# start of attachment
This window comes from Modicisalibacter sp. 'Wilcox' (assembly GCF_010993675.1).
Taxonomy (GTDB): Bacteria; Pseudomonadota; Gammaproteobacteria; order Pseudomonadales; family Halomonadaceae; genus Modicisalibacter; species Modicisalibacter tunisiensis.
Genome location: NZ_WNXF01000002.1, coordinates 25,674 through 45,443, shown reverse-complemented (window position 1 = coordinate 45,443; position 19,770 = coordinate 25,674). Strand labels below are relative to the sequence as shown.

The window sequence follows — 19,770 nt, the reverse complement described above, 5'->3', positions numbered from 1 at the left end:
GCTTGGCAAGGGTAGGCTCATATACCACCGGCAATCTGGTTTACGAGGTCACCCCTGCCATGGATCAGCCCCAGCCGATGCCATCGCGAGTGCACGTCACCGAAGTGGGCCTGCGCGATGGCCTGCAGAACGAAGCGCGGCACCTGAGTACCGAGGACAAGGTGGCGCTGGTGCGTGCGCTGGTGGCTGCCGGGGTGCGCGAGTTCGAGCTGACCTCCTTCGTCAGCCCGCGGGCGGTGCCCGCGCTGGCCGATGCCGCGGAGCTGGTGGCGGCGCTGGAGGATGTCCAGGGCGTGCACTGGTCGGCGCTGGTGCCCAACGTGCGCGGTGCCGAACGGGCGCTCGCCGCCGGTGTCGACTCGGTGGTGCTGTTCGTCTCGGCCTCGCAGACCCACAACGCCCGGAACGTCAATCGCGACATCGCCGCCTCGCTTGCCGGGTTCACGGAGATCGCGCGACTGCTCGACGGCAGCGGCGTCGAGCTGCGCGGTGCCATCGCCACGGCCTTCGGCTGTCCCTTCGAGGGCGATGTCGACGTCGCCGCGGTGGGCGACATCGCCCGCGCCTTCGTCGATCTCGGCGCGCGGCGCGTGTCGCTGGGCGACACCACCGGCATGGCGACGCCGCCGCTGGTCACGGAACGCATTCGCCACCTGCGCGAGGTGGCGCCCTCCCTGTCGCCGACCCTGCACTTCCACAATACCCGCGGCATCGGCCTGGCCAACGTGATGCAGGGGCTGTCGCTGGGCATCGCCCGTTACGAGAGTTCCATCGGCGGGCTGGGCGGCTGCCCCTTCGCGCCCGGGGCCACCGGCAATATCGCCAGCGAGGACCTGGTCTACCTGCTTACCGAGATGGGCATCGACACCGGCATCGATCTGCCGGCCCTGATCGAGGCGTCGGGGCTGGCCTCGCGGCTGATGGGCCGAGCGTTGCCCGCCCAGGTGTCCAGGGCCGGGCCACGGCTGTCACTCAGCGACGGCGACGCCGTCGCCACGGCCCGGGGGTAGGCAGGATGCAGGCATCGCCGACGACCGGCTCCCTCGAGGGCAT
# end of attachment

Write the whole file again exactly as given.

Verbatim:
This window comes from Modicisalibacter sp. 'Wilcox' (assembly GCF_010993675.1).
Taxonomy (GTDB): Bacteria; Pseudomonadota; Gammaproteobacteria; order Pseudomonadales; family Halomonadaceae; genus Modicisalibacter; species Modicisalibacter tunisiensis.
Genome location: NZ_WNXF01000002.1, coordinates 25,674 through 45,443, shown reverse-complemented (window position 1 = coordinate 45,443; position 19,770 = coordinate 25,674). Strand labels below are relative to the sequence as shown.

The window sequence follows — 19,770 nt, the reverse complement described above, 5'->3', positions numbered from 1 at the left end:
GCTTGGCAAGGGTAGGCTCATATACCACCGGCAATCTGGTTTACGAGGTCACCCCTGCCATGGATCAGCCCCAGCCGATGCCATCGCGAGTGCACGTCACCGAAGTGGGCCTGCGCGATGGCCTGCAGAACGAAGCGCGGCACCTGAGTACCGAGGACAAGGTGGCGCTGGTGCGTGCGCTGGTGGCTGCCGGGGTGCGCGAGTTCGAGCTGACCTCCTTCGTCAGCCCGCGGGCGGTGCCCGCGCTGGCCGATGCCGCGGAGCTGGTGGCGGCGCTGGAGGATGTCCAGGGCGTGCACTGGTCGGCGCTGGTGCCCAACGTGCGCGGTGCCGAACGGGCGCTCGCCGCCGGTGTCGACTCGGTGGTGCTGTTCGTCTCGGCCTCGCAGACCCACAACGCCCGGAACGTCAATCGCGACATCGCCGCCTCGCTTGCCGGGTTCACGGAGATCGCGCGACTGCTCGACGGCAGCGGCGTCGAGCTGCGCGGTGCCATCGCCACGGCCTTCGGCTGTCCCTTCGAGGGCGATGTCGACGTCGCCGCGGTGGGCGACATCGCCCGCGCCTTCGTCGATCTCGGCGCGCGGCGCGTGTCGCTGGGCGACACCACCGGCATGGCGACGCCGCCGCTGGTCACGGAACGCATTCGCCACCTGCGCGAGGTGGCGCCCTCCCTGTCGCCGACCCTGCACTTCCACAATACCCGCGGCATCGGCCTGGCCAACGTGATGCAGGGGCTGTCGCTGGGCATCGCCCGTTACGAGAGTTCCATCGGCGGGCTGGGCGGCTGCCCCTTCGCGCCCGGGGCCACCGGCAATATCGCCAGCGAGGACCTGGTCTACCTGCTTACCGAGATGGGCATCGACACCGGCATCGATCTGCCGGCCCTGATCGAGGCGTCGGGGCTGGCCTCGCGGCTGATGGGCCGAGCGTTGCCCGCCCAGGTGTCCAGGGCCGGGCCACGGCTGTCACTCAGCGACGGCGACGCCGTCGCCACGGCCCGGGGGTAGGCAGGATGCAGGCATCGCCGACGACCGGCTCCCTCGAGGGCAT